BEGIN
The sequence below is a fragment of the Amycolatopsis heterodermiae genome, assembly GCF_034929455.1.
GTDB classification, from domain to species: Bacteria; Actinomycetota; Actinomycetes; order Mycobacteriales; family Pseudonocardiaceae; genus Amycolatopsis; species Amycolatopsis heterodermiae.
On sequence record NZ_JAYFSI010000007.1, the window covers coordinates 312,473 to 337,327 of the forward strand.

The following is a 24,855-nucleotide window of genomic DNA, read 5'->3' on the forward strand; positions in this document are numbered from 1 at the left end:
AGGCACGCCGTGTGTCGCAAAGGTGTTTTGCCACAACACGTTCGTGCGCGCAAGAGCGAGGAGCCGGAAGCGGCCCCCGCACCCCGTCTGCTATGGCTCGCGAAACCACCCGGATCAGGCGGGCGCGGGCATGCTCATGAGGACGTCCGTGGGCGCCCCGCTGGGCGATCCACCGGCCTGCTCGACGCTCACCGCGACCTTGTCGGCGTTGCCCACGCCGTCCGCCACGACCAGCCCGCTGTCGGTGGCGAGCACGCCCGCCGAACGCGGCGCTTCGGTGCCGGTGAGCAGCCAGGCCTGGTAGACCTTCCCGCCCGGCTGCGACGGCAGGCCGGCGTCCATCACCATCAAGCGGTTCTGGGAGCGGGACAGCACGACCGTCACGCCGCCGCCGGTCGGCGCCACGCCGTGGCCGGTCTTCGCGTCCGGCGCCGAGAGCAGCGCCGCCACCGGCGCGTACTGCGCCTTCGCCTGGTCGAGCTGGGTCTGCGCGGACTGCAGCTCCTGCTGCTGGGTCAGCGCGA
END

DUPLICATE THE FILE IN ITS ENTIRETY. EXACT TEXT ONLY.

The sequence below is a fragment of the Amycolatopsis heterodermiae genome, assembly GCF_034929455.1.
GTDB classification, from domain to species: Bacteria; Actinomycetota; Actinomycetes; order Mycobacteriales; family Pseudonocardiaceae; genus Amycolatopsis; species Amycolatopsis heterodermiae.
On sequence record NZ_JAYFSI010000007.1, the window covers coordinates 312,473 to 337,327 of the forward strand.

The following is a 24,855-nucleotide window of genomic DNA, read 5'->3' on the forward strand; positions in this document are numbered from 1 at the left end:
AGGCACGCCGTGTGTCGCAAAGGTGTTTTGCCACAACACGTTCGTGCGCGCAAGAGCGAGGAGCCGGAAGCGGCCCCCGCACCCCGTCTGCTATGGCTCGCGAAACCACCCGGATCAGGCGGGCGCGGGCATGCTCATGAGGACGTCCGTGGGCGCCCCGCTGGGCGATCCACCGGCCTGCTCGACGCTCACCGCGACCTTGTCGGCGTTGCCCACGCCGTCCGCCACGACCAGCCCGCTGTCGGTGGCGAGCACGCCCGCCGAACGCGGCGCTTCGGTGCCGGTGAGCAGCCAGGCCTGGTAGACCTTCCCGCCCGGCTGCGACGGCAGGCCGGCGTCCATCACCATCAAGCGGTTCTGGGAGCGGGACAGCACGACCGTCACGCCGCCGCCGGTCGGCGCCACGCCGTGGCCGGTCTTCGCGTCCGGCGCCGAGAGCAGCGCCGCCACCGGCGCGTACTGCGCCTTCGCCTGGTCGAGCTGGGTCTGCGCGGACTGCAGCTCCTGCTGCTGGGTCAGCGCGA